Mr. President, the Executive officers, Chapter presidents, African Ethnic Association presidents, Nigerian Ethnic Association presidents, representatives from the Commissioner's office, Miami-Dade County, Distinguished ladies and gentlemen, I am honored and humbled to be asked to deliver this special guest address to members and invited guests of Anioma Association, USA at the 2007 National Governing Council Summit, Gala-Night here in Miami, Florida.

This is the first time a Nigerian (Ethnic) Association has extended an invitation to me to share my perspectives on the political process in Nigeria. But this occasion tonight demands that I focus on the contributions of the Anioma people to the emerging democracy and national unity in Nigeria. I want to extend profound and sincere thanks to the organizers, particularly the National President, Dr. Osadebe Anam and his Vice President, Mr. Andrew Chiedu for inviting me.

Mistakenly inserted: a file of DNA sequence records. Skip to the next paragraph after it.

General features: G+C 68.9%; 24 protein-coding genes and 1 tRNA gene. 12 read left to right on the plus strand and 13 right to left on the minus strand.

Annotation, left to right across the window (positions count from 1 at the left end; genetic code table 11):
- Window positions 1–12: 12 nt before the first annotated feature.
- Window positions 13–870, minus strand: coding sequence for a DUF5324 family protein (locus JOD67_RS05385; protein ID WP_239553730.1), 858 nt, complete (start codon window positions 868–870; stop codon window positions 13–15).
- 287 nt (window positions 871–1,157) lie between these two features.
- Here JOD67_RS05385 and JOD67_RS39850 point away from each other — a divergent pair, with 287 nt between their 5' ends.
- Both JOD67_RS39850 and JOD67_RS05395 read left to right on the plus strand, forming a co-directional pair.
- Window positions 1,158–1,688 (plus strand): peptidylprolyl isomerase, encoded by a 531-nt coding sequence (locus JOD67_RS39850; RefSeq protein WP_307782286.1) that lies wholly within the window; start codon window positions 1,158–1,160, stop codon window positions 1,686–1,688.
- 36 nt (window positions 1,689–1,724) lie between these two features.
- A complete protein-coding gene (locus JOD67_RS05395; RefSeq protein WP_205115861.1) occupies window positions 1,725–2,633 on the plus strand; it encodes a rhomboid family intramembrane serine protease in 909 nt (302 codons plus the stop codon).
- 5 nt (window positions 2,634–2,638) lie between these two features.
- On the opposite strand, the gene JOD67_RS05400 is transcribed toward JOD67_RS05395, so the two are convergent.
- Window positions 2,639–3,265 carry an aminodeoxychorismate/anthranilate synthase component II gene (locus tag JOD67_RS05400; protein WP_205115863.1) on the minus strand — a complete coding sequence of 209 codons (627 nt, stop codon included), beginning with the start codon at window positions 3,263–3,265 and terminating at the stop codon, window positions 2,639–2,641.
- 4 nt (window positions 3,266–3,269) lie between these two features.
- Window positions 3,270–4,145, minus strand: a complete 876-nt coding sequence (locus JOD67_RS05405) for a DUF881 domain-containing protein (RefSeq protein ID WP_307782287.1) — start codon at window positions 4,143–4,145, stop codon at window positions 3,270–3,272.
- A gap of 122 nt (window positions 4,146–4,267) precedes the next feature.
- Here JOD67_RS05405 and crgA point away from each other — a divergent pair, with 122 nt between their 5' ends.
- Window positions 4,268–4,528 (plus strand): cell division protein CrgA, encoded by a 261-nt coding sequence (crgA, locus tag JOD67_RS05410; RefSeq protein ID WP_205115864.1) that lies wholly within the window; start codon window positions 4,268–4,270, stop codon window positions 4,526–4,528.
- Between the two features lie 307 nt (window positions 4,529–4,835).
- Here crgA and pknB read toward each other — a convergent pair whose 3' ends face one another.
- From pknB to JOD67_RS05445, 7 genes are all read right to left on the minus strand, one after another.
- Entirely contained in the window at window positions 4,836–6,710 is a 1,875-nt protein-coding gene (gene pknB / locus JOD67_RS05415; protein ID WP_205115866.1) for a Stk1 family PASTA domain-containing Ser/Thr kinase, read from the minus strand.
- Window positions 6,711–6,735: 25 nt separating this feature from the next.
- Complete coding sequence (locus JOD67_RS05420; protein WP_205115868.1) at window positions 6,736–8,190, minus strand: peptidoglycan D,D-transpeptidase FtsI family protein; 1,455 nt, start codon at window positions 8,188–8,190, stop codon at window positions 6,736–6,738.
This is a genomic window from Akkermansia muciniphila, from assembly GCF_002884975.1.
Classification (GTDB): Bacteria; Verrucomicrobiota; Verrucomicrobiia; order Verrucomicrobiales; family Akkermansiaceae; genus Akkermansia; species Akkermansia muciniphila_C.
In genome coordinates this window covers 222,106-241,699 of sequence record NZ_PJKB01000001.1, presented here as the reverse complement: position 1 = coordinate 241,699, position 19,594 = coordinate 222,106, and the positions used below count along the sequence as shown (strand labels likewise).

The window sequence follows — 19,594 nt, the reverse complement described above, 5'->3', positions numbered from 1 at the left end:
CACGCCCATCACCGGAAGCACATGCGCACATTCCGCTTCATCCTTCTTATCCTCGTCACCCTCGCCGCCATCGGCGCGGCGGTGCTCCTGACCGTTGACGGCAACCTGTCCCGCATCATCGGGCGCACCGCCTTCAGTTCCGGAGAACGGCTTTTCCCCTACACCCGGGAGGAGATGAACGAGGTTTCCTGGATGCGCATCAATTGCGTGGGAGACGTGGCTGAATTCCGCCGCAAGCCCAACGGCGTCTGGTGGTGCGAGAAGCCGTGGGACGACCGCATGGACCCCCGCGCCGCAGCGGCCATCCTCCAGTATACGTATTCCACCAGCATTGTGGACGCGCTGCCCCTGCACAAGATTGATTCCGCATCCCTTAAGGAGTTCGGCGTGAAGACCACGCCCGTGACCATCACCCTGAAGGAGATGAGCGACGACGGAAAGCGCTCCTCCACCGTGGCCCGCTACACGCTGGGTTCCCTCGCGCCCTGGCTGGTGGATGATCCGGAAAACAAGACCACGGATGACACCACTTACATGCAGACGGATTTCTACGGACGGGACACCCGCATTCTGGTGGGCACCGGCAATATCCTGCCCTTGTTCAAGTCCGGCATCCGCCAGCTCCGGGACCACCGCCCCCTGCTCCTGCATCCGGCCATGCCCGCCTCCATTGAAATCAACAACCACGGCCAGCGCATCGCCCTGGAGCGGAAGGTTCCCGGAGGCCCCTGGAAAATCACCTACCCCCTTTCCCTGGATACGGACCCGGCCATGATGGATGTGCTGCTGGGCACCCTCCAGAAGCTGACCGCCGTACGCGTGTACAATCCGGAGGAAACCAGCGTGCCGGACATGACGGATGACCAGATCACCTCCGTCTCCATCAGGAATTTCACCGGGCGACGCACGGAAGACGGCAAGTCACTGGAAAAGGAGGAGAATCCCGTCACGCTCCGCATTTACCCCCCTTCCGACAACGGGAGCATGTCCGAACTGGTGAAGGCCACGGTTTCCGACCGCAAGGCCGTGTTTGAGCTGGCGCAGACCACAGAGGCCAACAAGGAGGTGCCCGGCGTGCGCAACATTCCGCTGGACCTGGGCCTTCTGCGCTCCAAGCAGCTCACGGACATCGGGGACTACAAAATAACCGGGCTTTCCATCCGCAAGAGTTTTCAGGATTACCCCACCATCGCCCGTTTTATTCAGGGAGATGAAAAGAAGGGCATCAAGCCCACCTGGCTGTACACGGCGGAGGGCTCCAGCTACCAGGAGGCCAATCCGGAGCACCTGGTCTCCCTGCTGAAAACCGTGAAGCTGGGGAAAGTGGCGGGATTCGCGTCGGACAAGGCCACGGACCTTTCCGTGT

Please allow me to say a few words about Dr. Anam, whom I have known and interacted with for the past 15 years. Dr. Anam has impressed us, first as a founding member of the defunct Nigerian Association of South Florida (NAS) and now as an active member of the Nigerian-American Foundation (NAF), with his ability to communicate with members and non-members in a most genuine, cooperative and constructive manner. Dr. Anam organizational, leadership, and interpersonal skills were evident during many of the discussions about the future of the organization and the future of our beloved country during our NAF monthly meetings, where he asks many thought provoking and dialogue starting questions. His statesmanlike demeanor, patience, caring, and insights have many of us relate to him in a positive way. The Anioma Association is blessed to have him as its leader, an individual with fine leadership and humanistic characteristics.